Belgio / Campo di battaglia
The crossroads at Losheimergraben in the Belgian municipality of Bullingen were crucial for the German advance of their Ardennes Offensive. They needed to be captured at the start to allow the German units to advance towards their objectives deep within Belgium.
The task of securing the crossroads was given to soldiers of Grenadier Regiment 48, German 12th Volksgrenadier Division. Prior to the start of the offensive on 16 December 1944, no reconnaissance had been permitted due to the secrecy of the German forces’ plans. Oberst William Oserhold was commanding officer. He had to quickly adapt his plan of advance and attack due to a viaduct across a railway that had not been repaired before the offensive began. It took until the afternoon of 16 December before this was completed by a Pioneer Battalion, German 1st SS ‘Lebistande Adolf Hitler’ Panzer Division and vehicles could cross.
The Division advanced to Losheimergraben crossroads on foot. There, soldiers from the US 99th Infantry Division awaited them, with no heavy weapons support or armour.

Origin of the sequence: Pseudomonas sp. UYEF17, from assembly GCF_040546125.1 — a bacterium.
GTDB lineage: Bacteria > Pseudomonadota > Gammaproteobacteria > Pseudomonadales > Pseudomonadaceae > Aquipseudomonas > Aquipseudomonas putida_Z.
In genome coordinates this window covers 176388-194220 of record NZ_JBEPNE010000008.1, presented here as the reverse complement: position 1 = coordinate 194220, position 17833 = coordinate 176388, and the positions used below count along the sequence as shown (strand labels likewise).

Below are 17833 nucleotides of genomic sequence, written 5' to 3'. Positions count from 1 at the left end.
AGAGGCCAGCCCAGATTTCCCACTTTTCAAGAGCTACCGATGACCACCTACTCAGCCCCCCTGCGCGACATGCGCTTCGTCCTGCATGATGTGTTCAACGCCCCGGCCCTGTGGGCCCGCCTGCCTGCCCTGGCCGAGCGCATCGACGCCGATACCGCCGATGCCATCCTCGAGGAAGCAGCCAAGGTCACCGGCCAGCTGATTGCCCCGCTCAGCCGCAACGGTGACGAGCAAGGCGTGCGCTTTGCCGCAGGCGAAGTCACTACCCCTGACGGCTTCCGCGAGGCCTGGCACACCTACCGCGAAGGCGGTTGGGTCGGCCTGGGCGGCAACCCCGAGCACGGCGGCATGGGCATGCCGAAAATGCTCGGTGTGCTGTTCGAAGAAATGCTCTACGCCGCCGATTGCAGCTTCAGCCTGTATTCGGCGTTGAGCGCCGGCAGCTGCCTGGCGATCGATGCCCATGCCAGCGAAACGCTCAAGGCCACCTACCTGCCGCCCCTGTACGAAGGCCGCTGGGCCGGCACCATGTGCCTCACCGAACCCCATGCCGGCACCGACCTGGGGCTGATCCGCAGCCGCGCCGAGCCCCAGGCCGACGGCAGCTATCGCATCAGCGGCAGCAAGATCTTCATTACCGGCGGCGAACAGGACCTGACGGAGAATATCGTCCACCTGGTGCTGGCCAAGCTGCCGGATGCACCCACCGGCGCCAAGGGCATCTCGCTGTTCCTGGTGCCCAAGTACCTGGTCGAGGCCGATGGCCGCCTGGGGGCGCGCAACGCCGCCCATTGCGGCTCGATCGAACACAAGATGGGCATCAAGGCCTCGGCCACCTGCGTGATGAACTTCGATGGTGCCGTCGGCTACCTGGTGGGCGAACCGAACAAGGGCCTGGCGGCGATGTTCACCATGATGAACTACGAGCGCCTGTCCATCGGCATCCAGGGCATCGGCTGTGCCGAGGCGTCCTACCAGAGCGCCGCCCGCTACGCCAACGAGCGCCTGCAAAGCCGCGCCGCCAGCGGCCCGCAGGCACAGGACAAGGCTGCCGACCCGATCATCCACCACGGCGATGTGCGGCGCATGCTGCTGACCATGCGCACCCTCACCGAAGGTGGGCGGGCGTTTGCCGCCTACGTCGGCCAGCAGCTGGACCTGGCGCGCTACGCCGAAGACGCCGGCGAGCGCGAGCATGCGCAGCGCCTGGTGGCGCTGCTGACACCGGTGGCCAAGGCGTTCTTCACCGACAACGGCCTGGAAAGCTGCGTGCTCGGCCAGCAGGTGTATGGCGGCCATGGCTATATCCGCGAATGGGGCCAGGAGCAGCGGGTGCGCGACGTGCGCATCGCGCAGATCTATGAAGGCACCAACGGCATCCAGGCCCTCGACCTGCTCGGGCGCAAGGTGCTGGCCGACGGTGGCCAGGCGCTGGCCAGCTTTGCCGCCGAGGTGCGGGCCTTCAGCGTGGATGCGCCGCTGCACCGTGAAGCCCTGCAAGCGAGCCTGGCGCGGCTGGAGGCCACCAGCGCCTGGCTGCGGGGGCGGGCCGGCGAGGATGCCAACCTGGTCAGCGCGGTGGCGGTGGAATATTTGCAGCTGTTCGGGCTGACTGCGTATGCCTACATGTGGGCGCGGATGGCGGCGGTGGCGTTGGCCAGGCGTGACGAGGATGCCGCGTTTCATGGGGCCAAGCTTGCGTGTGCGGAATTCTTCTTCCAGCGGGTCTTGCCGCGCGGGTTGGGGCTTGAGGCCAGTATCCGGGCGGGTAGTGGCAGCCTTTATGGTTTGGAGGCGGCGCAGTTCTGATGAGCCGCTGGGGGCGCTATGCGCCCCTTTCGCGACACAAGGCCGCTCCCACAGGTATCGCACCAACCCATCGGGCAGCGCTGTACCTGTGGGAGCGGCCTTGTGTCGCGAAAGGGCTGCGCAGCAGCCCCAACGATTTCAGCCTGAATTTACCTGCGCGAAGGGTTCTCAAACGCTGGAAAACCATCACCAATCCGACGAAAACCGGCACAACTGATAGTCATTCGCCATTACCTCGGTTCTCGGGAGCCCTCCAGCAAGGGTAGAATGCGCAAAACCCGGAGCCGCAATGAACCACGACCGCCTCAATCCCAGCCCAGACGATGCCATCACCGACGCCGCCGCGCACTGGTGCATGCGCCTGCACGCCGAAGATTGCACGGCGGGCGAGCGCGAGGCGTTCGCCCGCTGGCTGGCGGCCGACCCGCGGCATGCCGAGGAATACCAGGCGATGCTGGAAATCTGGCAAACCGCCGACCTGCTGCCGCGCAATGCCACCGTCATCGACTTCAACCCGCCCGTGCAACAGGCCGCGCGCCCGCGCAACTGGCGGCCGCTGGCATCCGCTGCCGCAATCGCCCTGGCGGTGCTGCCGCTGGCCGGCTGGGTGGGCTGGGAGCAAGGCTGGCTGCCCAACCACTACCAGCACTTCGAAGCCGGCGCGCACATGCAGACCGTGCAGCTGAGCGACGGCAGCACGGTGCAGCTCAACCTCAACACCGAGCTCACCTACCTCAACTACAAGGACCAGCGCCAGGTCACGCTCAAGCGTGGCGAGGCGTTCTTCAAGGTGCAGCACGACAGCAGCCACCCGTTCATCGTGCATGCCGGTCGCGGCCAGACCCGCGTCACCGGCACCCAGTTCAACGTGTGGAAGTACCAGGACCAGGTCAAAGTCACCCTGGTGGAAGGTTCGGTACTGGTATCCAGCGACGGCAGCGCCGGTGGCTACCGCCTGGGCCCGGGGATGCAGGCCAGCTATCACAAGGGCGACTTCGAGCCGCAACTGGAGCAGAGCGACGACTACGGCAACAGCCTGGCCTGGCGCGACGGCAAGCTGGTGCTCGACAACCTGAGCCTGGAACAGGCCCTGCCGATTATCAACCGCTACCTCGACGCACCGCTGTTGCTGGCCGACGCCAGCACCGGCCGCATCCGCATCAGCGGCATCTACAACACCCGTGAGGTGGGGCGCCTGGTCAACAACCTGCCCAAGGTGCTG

As the German troops passed through the woodland from the German border into Belgium, they were attacked by the US troops, who held defensive positions around the crossroad and in the small number of houses there. Their planned route (known as Rolbahn D) was blocked.
Around the crossroads, from 06:30 onwards with the start of the German advance, the American troops held on for as long as possible. They were outnumbered compared to the German forces. One American, Sergeant Eddie Dolenc, was last seen moving forward closer to the German positions with his heavy machine gun. By the end of the day, he was recorded as missing in action.
Overnight into 17 December, the German troops were able to fully repair the destroyed viaduct that had caused them issues and enable the men and vehicles of the German 12th SS ‘Hitler Jugend’ Panzer Division to move up to the crossroads. However, the small number of American soldiers had succeeded in significantly delaying the advance of the German units.
The memorial close to the crossroads remembers the actions of the American soldiers here on 16 December 1944. The plaque, in English and German, reads:
’Erected in honor of
The 1st Bn., 394th Infantry Regiment and attached units of the 99th Division, whose valor and heroic action at this location on Dec. 16th, 1944, was recognized by award of the Presidential Unit Citation.’
N626, Bullingen, 4760